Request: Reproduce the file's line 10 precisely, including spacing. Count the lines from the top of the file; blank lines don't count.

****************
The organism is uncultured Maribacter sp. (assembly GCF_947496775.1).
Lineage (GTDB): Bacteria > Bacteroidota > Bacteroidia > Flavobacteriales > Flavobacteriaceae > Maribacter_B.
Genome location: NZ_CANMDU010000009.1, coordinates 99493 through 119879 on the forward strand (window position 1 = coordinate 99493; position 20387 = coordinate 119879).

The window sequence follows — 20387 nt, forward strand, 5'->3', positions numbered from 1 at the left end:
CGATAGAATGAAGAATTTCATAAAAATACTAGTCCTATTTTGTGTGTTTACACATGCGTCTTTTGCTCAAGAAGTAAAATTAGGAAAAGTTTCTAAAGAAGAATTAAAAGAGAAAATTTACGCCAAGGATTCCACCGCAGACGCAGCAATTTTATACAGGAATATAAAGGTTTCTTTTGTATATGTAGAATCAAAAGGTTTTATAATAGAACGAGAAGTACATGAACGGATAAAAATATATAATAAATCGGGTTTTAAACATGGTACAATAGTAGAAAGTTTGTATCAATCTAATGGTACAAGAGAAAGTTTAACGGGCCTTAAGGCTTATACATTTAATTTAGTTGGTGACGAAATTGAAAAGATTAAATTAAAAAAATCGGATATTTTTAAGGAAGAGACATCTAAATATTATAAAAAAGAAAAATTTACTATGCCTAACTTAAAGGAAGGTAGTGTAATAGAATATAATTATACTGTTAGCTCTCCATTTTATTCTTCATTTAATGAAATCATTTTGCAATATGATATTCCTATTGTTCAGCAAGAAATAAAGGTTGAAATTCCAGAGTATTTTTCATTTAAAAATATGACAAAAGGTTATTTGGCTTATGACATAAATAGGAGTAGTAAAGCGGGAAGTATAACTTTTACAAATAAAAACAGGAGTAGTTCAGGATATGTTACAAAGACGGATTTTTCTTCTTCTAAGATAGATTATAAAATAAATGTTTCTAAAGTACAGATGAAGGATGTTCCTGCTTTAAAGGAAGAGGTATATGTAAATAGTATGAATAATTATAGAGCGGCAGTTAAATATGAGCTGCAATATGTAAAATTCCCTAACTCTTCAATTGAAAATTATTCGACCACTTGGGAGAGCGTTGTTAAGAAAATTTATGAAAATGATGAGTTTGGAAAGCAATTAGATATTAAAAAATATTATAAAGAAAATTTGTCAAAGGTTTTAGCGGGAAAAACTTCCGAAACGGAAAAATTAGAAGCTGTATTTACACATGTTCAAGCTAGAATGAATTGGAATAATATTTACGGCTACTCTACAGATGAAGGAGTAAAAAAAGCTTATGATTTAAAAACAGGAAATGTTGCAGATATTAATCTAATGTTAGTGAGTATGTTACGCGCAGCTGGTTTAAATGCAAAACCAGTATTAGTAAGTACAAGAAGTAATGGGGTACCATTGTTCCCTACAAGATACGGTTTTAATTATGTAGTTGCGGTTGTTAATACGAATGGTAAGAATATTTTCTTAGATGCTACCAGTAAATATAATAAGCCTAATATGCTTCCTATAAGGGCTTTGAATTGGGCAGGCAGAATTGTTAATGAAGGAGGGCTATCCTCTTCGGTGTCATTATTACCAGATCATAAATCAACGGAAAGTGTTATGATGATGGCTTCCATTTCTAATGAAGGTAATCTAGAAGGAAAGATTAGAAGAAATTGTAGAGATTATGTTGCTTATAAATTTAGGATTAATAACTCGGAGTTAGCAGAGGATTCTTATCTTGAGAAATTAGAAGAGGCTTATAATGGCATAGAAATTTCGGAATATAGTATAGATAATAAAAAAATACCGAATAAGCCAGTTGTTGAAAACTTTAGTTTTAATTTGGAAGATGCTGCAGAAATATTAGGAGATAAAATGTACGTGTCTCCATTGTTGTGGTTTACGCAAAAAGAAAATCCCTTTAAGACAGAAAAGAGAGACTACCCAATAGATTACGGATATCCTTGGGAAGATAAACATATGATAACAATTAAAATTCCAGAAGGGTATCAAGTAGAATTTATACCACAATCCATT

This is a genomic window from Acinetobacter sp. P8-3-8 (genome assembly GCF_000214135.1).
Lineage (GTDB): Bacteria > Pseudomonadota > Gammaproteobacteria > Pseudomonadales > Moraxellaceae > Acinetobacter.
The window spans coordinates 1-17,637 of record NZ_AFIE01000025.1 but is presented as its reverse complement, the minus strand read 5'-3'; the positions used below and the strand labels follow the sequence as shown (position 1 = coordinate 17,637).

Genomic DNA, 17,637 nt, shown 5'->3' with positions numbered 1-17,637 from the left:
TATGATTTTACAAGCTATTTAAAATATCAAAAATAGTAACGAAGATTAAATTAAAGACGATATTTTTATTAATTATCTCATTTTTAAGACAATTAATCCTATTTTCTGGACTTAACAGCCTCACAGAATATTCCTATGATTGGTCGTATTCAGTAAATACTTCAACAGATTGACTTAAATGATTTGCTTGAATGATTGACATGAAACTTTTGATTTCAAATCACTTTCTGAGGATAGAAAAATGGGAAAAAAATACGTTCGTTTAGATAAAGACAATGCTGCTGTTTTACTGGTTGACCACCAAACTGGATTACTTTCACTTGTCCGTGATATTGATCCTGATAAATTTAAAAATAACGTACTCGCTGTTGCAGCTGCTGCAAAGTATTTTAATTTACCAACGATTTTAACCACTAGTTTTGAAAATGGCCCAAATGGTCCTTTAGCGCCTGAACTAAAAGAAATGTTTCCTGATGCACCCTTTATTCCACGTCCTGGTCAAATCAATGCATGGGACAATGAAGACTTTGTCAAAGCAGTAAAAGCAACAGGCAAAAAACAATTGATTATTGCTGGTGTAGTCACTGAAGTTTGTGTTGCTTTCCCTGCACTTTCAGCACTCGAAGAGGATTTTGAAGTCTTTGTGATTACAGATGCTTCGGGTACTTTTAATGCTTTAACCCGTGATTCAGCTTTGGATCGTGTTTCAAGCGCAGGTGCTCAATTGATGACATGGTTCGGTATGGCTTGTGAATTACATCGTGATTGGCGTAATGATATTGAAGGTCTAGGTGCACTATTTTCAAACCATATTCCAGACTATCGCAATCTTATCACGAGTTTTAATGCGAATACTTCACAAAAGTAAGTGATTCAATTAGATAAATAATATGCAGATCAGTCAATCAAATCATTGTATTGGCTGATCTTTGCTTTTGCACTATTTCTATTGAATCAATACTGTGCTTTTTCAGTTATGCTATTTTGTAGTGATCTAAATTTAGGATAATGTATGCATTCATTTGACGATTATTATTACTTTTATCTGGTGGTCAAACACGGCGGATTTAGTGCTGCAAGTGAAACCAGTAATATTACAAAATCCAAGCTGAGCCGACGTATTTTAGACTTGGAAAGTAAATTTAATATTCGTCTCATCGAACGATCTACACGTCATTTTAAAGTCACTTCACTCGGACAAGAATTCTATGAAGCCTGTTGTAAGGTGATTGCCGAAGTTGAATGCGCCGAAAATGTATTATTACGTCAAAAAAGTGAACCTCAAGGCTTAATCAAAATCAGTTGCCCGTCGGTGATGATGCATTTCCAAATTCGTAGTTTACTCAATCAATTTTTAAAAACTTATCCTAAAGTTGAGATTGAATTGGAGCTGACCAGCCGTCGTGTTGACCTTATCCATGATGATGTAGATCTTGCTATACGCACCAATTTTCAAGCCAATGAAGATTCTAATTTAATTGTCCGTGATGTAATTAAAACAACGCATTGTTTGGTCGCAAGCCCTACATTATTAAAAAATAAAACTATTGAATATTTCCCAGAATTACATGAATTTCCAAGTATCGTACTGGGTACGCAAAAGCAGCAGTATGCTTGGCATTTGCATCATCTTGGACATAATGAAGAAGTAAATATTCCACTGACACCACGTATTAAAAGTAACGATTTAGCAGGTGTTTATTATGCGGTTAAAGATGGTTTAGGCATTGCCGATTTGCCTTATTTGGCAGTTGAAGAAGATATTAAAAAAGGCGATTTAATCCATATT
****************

TATGATTTTACAAGCTATTTAAAATATCAAAAATAGTAACGAAGATTAAATTAAAGACGATATTTTTATTAATTATCTCATTTTTAAGACAATTAATCCTATTTTCTGGACTTAACAGCCTCACAGAATATTCCTATGATTGGTCGTATTCAGTAAATACTTCAACAGATTGACTTAAATGATTTGCTTGAATGATTGACATGAAACTTTTGATTTCAAATCACTTTCTGAGGATAGAAAAATGGGAAAAAAATACGTTCGTTTAGATAAAGACAATGCTGCTGTTTTACTGGTTGACCACCAAACTGGATTACTTTCACTTGTCCGTGATATTGATCCTGATAAATTTAAAAATAACGTACTCGCTGTTGCAGCTGCTGCAAAGTATTTTAATTTACCAACGATTTTAACCACTAGTTTTGAAAATGGCCCAAATGGTCCTTTAGCGCCTGAACTAAAAGAAATGTTTCCTGATGCACCCTTTATTCCACGTCCTGGTCAAATCAATGCATGGGACAATGAAGACTTTGTCAAAGCAGTAAAAGCAACAGGCAAAAAACAATTGATTATTGCTGGTGTAGTCACTGAAGTTTGTGTTGCTTTCCCTGCACTTTCAGCACTCGAAGAGGATTTTGAAGTCTTTGTGATTACAGATGCTTCGGGTACTTTTAATGCTTTAACCCGTGATTCAGCTTTGGATCGTGTTTCAAGCGCAGGTGCTCAATTGATGACATGGTTCGGTATGGCTTGTGAATTACATCGTGATTGGCGTAATGATATTGAAGGTCTAGGTGCACTATTTTCAAACCATATTCCAGACTATCGCAATCTTATCACGAGTTTTAATGCGAATACTTCACAAAAGTAAGTGATTCAATTAGATAAATAATATGCAGATCAGTCAATCAAATCATTGTATTGGCTGATCTTTGCTTTTGCACTATTTCTATTGAATCAATACTGTGCTTTTTCAGTTATGCTATTTTGTAGTGATCTAAATTTAGGATAATGTATGCATTCATTTGACGATTATTATTACTTTTATCTGGTGGTCAAACACGGCGGATTTAGTGCTGCAAGTGAAACCAGTAATATTACAAAATCCAAGCTGAGCCGACGTATTTTAGACTTGGAAAGTAAATTTAATATTCGTCTCATCGAACGATCTACACGTCATTTTAAAGTCACTTCACTCGGACAAGAATTCTATGAAGCCTGTTGTAAGGTGATTGCCGAAGTTGAATGCGCCGAAAATGTATTATTACGTCAAAAAAGTGAACCTCAAGGCTTAATCAAAATCAGTTGCCCGTCGGTGATGATGCATTTCCAAATTCGTAGTTTACTCAATCAATTTTTAAAAACTTATCCTAAAGTTGAGATTGAATTGGAGCTGACCAGCCGTCGTGTTGACCTTATCCATGATGATGTAGATCTTGCTATACGCACCAATTTTCAAGCCAATGAAGATTCTAATTTAATTGTCCGTGATGTAATTAAAACAACGCATTGTTTGGTCGCAAGCCCTACATTATTAAAAAATAAAACTATTGAATATTTCCCAGAATTACATGAATTTCCAAGTATCGTACTGGGTACGCAAAAGCAGCAGTATGCTTGGCATTTGCATCATCTTGGACATAATGAAGAAGTAAATATTCCACTGACACCACGTATTAAAAGTAACGATTTAGCAGGTGTTTATTATGCGGTTAAAGATGGTTTAGGCATTGCCGATTTGCCTTATTTGGCAGTTGAAGAAGATATTAAAAAAGGCGATTTAATCCATATT